I invite those of you working in this area to submit articles on themes relating to mental health in pregnancy and postpartum. The keywords listed below provide an outline of some areas of potential interest.

 

Prof. Dr. María del Carmen Míguez Varela

Guest Editor

Manuscript Submission Information

Manuscripts should be submitted online at www.mdpi.com by registering and logging in to this website. Once you are registered, click here to go to the submission form. Manuscripts can be submitted until the deadline. All papers will be peer-reviewed. Accepted papers will be published continuously in the journal (as soon as accepted) and will be listed together on the special issue website. Research articles, review articles as well as short communications are invited. For planned papers, a title and short abstract (about 100 words) can be sent to the Editorial Office for announcement on this website.

Submitted manuscripts should not have been published previously, nor be under consideration for publication elsewhere (except conference proceedings papers). All manuscripts are thoroughly refereed through a single-blind peer-review process. A guide for authors and other relevant information for submission of manuscripts is available on the Instructions for Authors page. International Journal of Environmental Research and Public Health is an international peer-reviewed open access semimonthly journal published by MDPI.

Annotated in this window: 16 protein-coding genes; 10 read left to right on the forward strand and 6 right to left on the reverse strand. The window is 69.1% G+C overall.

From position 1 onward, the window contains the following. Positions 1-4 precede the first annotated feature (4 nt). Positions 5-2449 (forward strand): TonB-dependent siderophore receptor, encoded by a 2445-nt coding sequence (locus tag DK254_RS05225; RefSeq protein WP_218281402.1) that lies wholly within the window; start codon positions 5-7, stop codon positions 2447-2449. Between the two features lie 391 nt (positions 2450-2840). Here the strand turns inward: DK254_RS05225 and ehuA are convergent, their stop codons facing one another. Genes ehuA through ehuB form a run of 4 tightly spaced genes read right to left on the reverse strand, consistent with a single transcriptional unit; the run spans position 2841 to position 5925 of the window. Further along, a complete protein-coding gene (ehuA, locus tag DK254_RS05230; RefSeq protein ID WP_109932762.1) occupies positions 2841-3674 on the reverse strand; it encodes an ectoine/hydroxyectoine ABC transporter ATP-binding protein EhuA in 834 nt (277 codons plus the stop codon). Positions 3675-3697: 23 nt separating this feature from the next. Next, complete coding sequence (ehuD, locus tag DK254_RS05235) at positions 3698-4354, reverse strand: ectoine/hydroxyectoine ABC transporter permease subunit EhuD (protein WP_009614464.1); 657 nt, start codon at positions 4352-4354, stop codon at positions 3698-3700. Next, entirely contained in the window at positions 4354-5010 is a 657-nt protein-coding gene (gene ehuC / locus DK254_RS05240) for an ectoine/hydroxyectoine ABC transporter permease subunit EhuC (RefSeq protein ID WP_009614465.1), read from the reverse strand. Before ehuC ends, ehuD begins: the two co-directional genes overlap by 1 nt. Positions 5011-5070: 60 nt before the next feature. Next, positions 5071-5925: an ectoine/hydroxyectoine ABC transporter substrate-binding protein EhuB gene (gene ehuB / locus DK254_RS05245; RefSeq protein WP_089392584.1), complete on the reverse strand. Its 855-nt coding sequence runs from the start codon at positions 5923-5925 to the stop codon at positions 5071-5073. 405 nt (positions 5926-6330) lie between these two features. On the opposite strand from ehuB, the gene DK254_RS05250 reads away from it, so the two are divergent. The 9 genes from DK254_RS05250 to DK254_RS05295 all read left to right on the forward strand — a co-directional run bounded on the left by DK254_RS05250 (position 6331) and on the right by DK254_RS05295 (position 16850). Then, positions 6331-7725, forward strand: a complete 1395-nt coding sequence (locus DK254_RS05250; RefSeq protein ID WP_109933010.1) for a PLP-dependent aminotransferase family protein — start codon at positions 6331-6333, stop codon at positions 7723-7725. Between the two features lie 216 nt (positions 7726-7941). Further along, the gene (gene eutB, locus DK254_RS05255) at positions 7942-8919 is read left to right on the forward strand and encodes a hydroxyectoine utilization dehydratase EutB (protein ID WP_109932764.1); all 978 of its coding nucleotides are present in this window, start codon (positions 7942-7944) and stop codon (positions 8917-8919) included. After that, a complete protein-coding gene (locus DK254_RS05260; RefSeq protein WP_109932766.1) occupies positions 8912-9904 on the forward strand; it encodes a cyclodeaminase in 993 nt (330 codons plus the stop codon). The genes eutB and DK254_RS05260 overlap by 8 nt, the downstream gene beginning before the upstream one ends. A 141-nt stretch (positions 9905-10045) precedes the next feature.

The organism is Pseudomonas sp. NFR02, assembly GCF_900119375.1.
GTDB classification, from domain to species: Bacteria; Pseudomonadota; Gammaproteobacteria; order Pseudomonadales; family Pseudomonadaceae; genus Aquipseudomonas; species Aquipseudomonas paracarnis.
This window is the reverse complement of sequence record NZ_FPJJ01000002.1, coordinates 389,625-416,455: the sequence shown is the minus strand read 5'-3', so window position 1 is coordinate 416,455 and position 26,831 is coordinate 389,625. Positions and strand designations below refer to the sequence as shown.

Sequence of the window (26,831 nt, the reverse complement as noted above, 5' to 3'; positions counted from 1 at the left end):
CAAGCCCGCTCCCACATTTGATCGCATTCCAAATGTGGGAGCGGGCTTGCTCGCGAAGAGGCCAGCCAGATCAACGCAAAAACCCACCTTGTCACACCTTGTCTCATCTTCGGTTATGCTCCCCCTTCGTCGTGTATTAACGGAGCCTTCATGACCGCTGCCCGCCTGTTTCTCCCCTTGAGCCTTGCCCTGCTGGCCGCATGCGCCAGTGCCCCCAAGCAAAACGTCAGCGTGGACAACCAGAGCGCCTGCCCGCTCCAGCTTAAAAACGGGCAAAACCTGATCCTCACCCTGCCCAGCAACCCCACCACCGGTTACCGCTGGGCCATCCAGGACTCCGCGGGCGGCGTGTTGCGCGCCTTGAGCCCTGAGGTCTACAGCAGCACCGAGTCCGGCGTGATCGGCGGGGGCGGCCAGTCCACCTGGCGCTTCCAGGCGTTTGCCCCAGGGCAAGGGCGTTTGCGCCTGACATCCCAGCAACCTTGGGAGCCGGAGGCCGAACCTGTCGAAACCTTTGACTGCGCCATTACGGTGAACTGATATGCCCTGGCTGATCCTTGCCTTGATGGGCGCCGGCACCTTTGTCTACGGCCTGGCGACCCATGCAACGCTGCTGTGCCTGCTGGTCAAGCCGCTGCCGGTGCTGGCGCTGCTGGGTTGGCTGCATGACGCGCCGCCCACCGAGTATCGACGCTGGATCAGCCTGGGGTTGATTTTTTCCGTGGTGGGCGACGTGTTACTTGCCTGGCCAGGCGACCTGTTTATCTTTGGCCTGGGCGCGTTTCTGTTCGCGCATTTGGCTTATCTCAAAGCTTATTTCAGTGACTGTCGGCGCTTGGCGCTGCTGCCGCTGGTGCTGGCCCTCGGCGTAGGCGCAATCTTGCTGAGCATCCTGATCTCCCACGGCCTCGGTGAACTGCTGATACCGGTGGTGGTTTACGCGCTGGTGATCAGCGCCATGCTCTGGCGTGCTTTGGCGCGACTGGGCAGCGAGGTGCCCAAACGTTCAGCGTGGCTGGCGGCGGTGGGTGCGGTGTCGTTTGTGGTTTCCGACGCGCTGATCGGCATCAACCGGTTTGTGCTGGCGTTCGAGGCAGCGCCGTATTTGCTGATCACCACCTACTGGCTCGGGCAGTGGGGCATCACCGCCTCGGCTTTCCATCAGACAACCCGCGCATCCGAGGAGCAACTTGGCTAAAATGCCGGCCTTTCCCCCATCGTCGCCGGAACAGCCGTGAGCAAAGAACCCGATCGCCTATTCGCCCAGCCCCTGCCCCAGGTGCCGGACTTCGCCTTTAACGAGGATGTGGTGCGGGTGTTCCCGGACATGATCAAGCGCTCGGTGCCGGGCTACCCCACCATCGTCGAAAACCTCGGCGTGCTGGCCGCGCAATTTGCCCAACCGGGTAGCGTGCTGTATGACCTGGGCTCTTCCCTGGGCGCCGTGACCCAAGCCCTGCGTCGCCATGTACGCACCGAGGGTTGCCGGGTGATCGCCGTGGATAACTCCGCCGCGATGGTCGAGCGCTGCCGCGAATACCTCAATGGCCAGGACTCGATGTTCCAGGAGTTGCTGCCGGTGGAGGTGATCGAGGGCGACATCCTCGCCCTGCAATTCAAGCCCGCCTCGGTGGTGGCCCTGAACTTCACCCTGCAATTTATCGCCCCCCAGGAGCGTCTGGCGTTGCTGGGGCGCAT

Please visit the Instructions for Authors page before submitting a manuscript. The Article Processing Charge (APC) for publication in this open access journal is 2300 CHF (Swiss Francs). Submitted papers should be well formatted and use good English. Authors may use MDPI's English editing service prior to publication or during author revisions.

Keywords

  • perinatal mental health
  • perinatal depression
  • perinatal anxiety
  • perinatal stress
  • assessment tools
  • epidemiology
  • perinatal mental health and tobacco consumption
  • perinatal mental health and alcohol consumption
  • risk factors
  • effects
  • prevention
  • treatment

Published Papers (1 paper)

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Protocol
Healthy Moms and Babies Preventive Psychological Intervention Application: A Study Protocol